Thursday, 6 October 2016

11 Things Not to Do on a Plane

When we board a plane, the goal is simple: to get to our destination as safely and pleasantly as possible. But sometimes we get in our own way.

To be a safer and more courteous traveler, don't make the following 11 airplane mistakes. Avoiding some of these behaviors will keep you from getting on your fellow fliers' nerves; avoiding others could even save your life. Read on to learn what not to do on a plane.

1. Don't try a new medication for the first time.

Where would you rather be when you discover that Ambien makes you hallucinate or that you're allergic to your new iron supplement -- at home, with easy access to your doctor and a local hospital, or in a metal tube hurtling 35,000 feet above the Pacific? Never take a medicine in flight that you haven't already taken for a test run at home.

2. Don't tune out the safety briefing.

Yeah, yeah -- the briefing is boring, you've heard it a million times and you already know how to buckle a seatbelt. As tedious as it seems, though, the information could save your life one day. At the very least, take a few seconds to figure out where the nearest emergency exit is and how many rows away it is from your seat. (In a dark or smoky cabin, you'll want to be able to count the rows by touching the seats as you make your way toward an exit.)

3. Don't joke about bombs.

No one is going to laugh at your one-liner about guns, weapons or anything else that could be taken as threatening -- particularly not the flight attendants, who have the power to remove you from a flight if they think there's even the slightest chance you might pose a security risk.

4. Don't recline your seat during mealtimes.

One of the biggest debates in the travel world is whether it's okay to recline your seat at all. Whichever side of the issue you take, I think all of us can agree that once the food and drink carts start rolling down the aisles, it's only courteous to make sure your seat is upright so the person behind you can have full access to his or her tray.

5. Don't eat stinky food.

Speaking of mealtimes, give your seatmates a break -- don't show up for your flight with a tuna sandwich or a plate of onion rings. Not only will they stink while you're eating them, but they'll also ensure that you have bad breath for the rest of the flight.

6. Don't drink too much.

No one will complain if you have a glass of wine with dinner, but over-indulging in alcohol can have consequences ranging from dehydration to even getting kicked off the plane for disorderly behavior. Remember: No one wants to sit next to the guy who reeks of alcohol, passes out on your shoulder or throws up on your shoes.

7. Don't abuse the flight attendant call button.

The flight attendants' first priority is to keep you safe, not to cater to your every whim, so use discretion when deciding when to hit that call button. If you're feeling ill, or you're thirsty on an overnight flight when the lights are out and getting up would wake your sleeping seatmates, feel free to hit the button. If the flight attendants are already serving dinner and you decide you need a drink right now, suck it up and be patient.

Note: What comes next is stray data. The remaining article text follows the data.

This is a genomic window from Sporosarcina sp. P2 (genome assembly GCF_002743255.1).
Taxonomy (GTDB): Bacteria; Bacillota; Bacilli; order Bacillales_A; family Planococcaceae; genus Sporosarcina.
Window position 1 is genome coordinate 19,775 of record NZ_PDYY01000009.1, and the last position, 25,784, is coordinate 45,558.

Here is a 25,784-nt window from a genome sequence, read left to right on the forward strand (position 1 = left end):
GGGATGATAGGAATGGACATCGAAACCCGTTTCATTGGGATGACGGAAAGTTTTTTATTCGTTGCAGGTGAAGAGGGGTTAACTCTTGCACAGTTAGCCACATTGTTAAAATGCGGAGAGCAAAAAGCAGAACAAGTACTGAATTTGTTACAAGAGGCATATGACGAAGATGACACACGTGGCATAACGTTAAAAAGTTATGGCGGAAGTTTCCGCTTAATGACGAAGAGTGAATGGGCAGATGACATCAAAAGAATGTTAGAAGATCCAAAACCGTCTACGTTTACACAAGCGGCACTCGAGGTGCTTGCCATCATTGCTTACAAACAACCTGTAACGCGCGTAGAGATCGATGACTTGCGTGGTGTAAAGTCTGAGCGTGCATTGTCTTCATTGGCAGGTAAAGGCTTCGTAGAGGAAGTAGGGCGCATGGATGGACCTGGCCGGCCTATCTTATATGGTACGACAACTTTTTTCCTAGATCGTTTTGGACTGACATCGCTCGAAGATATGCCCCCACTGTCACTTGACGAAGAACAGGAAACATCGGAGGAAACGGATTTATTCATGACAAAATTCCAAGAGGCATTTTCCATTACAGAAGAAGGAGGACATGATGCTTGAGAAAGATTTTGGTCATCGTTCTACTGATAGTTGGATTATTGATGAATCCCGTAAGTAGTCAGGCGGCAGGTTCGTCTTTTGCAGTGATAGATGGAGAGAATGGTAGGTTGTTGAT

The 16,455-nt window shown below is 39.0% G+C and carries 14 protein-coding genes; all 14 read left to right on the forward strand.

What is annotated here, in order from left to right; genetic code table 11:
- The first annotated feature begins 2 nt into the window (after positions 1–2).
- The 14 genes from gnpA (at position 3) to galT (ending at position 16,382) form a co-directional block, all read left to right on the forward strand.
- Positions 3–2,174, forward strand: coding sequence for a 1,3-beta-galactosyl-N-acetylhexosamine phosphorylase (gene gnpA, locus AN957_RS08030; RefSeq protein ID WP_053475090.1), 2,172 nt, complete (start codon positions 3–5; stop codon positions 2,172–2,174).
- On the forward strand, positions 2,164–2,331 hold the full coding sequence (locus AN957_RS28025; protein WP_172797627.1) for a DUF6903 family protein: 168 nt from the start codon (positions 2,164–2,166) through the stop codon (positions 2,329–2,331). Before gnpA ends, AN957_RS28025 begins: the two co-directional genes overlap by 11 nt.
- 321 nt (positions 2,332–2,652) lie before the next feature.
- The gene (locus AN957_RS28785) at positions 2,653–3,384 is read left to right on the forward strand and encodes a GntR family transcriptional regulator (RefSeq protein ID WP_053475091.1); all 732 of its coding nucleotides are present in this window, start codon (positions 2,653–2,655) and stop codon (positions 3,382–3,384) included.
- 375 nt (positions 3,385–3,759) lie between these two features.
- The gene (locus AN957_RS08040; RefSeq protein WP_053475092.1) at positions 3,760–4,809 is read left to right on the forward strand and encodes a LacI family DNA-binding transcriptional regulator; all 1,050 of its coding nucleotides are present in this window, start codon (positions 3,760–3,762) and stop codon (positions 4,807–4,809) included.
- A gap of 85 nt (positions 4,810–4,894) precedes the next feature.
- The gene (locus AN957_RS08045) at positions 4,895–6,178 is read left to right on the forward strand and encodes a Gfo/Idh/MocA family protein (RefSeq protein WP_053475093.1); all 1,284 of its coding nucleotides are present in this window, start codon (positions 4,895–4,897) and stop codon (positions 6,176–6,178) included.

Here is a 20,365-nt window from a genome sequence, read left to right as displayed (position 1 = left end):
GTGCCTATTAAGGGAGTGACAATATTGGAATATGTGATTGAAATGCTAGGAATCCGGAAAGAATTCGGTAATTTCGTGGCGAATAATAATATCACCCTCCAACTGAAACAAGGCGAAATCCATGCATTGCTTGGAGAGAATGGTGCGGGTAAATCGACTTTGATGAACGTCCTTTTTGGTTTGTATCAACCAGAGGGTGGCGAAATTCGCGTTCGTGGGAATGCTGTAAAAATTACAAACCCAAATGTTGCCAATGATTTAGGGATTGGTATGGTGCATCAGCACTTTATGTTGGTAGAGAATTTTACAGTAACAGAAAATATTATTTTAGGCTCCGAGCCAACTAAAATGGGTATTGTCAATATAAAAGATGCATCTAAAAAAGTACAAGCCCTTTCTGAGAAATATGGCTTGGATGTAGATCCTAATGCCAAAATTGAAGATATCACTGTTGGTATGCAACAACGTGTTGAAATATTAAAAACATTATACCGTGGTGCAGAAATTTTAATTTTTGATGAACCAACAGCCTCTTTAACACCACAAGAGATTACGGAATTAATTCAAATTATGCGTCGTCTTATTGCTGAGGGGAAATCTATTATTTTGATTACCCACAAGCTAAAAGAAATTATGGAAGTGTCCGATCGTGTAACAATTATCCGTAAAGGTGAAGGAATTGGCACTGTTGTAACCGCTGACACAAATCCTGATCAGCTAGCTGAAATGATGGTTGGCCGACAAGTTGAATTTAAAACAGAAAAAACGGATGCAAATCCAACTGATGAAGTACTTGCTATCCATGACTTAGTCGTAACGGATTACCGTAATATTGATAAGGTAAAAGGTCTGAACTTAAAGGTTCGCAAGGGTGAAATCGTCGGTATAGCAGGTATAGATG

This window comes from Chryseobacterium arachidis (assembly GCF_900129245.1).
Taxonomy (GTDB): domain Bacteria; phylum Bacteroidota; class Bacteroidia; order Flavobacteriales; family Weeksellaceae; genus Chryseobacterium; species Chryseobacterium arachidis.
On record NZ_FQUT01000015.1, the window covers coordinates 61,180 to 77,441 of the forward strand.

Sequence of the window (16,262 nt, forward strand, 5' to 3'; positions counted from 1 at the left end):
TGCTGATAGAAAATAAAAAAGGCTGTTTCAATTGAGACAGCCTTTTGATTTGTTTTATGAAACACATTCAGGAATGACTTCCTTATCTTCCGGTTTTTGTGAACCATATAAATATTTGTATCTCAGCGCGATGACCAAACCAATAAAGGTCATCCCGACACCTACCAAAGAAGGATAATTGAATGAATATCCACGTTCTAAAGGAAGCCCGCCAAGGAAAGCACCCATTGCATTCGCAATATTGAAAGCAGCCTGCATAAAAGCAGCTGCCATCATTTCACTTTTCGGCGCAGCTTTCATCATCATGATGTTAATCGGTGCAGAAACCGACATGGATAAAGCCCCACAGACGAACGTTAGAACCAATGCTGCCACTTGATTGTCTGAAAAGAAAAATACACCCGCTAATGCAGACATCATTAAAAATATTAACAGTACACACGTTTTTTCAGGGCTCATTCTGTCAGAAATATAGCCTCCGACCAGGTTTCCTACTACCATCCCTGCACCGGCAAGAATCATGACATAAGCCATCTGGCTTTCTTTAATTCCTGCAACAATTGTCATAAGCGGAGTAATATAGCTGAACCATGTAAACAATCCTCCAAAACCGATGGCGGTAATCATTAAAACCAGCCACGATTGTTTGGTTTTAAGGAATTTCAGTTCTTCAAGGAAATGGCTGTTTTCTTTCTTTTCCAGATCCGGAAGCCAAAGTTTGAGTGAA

8. Don't put your carry-on in an overhead bin where you're not sitting.

As pet peeves go, this is one of our biggest -- when the person in 33A puts her carry-on in the bin above row 16, ensuring that there won't be enough space for the people actually sitting in row 16 to stow their own bags. This means people in the front of the plane end up having to put their bags toward the back, which leads to passengers trying to go against the stream of traffic when it comes time to deplane. Do everyone a favor and use your own overhead bin space unless there's no alternative.

9. Don't put a bag overhead if it's small enough to go under the seat in front of you.

In other carry-on shenanigans, please don't be the person who puts your rolling suitcase and your backpack and your coat into the overhead bin on a full flight. Leave space for other people's stuff by putting your personal item under the seat in front of you, and squeezing your coat into the empty spaces left after everyone else has fit their larger bags into the bin.

10. Don't inflict your feet on other passengers.

We have no problem with people slipping off their shoes to be more comfortable on a long flight -- with a few important exceptions.

First, your feet should be as unobtrusive as possible to everyone else (so don't prop them on top of a seatback, or wriggle them into the gap between the wall of the plane and the poor person in the seat in front of you who just wants to lean against the window without getting a faceful of your bare toes). Second, put your shoes back on before you go to the lavatory (because ew). And finally, if you know you're prone to bromodosis -- the polite scientific term for smelly feet -- be considerate of your fellow passengers and leave your shoes on.

Source -

Monday, 26 September 2016

Top Destinations to Visit in Europe

From major metropolises to charming, overlooked locales, Europe is brimming with cities everyone should visit. But where does a penny-pinching, adventure-seeking twentysomething even begin when it comes to traveling Europe?

The big players -- London, Paris, Amsterdam -- are great. Those should be on everyone's bucket list. For millennials, these 20 cities offer delicious street food, hip hostels, cozy cafes and many glimpses into new cultures.

And there's a bonus -- these beautiful cities are even worth visiting if you're not exactly in your 20s anymore.

1) Berlin, Germany